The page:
Monday, August 8, 2011

8/9/11—Seeing Spirituality's Holy Grails

Today's Draw: The High Priest from the Druidcraft Tarot. Are your inner and outer lives aligned? How do you think you're doing on your quest for personal and/or spiritual enlightenment? Could your assumptions about what enlightenment is be holding you back on your path?

We get this guy a lot. He's the Hierophant, the dude that teaches religious rules and laws and expects us to conform to them. In a reading, he might even foretell a wedding. And he'd be the one to officiate it. But as the book indicates, he can also come to suggest a different kind of marriage—the marriage of our inner and outer lives. 

What it all comes down to is living authentically. It sounds so simple, but it's not is it? I've had those words floating around in my head for years and I can't honestly say if I live authentically. I mean, I think I do. I pretty intrepidly follow the interests, opinions and attitudes that feel true to me, sometimes to the disappointment of others. And I've been told by people that I know myself pretty well. I suppose in many ways, I probably integrate my inner Tierney with my outer Tierney better than many. I have nothing to be ashamed of, no regrets, no reason to hide. 

But the thing is, people are constantly changing. Just like in a regular marriage. It's not like we can say, "I have now married my inner and outer selves and am done". Nor can we always be guaranteed to make choices that align both inner and outer selves. Part of figuring out who you are is trying on different directions and seeing what feels right. I mean, I know I'm all about the chocolate ice cream. But maybe I'm REALLY all about the pistachio and I just don't know it because I haven't tried it. And tastes change over time. I didn't used to like the color red and now it's a prominent color in my home. So it stands to reason the state of alignment between inner and outer selves is constantly in flux. 

Now this doesn't give ourselves a convenient excuse to keep living a lie or avoid exploring our inner beings. I mean, trying pistachio and liking it more could be authentic to me, after all. But what I'm trying to say is that these phrases that are bandied about—living authentically, marrying our inner and outer lives, knowing ourselves, being true to ourselves—they're not the holy grails we think they are. And the people who seem to have attained them, are really just as much in flux as you.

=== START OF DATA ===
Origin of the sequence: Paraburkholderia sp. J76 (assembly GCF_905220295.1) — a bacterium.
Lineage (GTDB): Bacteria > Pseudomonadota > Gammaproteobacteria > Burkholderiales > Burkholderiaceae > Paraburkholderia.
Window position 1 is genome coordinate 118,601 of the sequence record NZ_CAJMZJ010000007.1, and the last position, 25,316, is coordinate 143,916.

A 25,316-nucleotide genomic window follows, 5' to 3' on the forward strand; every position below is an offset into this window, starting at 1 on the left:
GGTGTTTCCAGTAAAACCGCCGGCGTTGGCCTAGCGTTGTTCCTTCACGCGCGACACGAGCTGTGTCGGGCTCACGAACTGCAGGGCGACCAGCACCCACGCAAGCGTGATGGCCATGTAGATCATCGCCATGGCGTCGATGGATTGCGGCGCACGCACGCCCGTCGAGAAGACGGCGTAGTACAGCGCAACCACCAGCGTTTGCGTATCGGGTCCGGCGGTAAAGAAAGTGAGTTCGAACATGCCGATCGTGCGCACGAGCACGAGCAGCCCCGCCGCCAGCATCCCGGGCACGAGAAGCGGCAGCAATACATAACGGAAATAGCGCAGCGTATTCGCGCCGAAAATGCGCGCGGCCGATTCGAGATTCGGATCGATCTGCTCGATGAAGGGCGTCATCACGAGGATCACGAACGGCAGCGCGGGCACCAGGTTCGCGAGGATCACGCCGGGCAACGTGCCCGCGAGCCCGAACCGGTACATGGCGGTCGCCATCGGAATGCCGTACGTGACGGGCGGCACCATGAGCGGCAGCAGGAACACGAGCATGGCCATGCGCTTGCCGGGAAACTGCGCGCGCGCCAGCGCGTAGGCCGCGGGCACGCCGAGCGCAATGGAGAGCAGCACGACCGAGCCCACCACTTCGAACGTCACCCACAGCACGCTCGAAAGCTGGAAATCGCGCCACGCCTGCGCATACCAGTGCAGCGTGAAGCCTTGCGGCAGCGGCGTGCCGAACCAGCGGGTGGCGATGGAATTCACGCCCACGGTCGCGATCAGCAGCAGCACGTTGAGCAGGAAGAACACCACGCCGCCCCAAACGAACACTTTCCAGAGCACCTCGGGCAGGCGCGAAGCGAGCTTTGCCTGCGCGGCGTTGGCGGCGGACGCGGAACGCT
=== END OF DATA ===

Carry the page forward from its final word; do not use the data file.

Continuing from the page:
Sure, there are different degrees of "being there". But being there 100% just doesn't exist. And we tend to torture ourselves with one of many conclusions....we're not doing it right and someone else is, we are "less than" the people who appear to be doing it right, we'll never do it well enough, we've failed at doing it, or it's fruitless for us to even try because we'll never do it perfectly. The same is true about the holy grails of happiness, inner peace, enlightenment and many other spiritual concepts. When we compare ourselves to another person's state of being or some other ideal, we set ourselves up for loss every time. 

None of these are destinations. Instead, they're points along a path. And the points get closer together the further you travel down the path, but you never reach the end of the path. 

Personally, I think the concept that there is a destination we must all reach and that we are measured by where we are on the route, is one of the most harmful thoughts to carry on the way to personal and spiritual enlightenment. It holds you back. You can't compare yourself to others, because you simply have no way of knowing what's going on inside them and you can't be objective comparing anything to yourself. And you can't judge by where you are on the path, because you have no idea where you on the path. I've experienced months of extreme peace and happiness, then dove over the edge into chaotic thought and depression. I was still traveling forward on the path, but depending on when you asked me, I'd give a very different report as to where I was on it. 

What I guess this is all getting to on this Tuesday early in August is this—you're doing fine. Keep up the good work. Don't ever give up trying. And, instead of critiquing and comparing, give yourself a break. You may just find yourself getting a glimpse of those holy grails more often.

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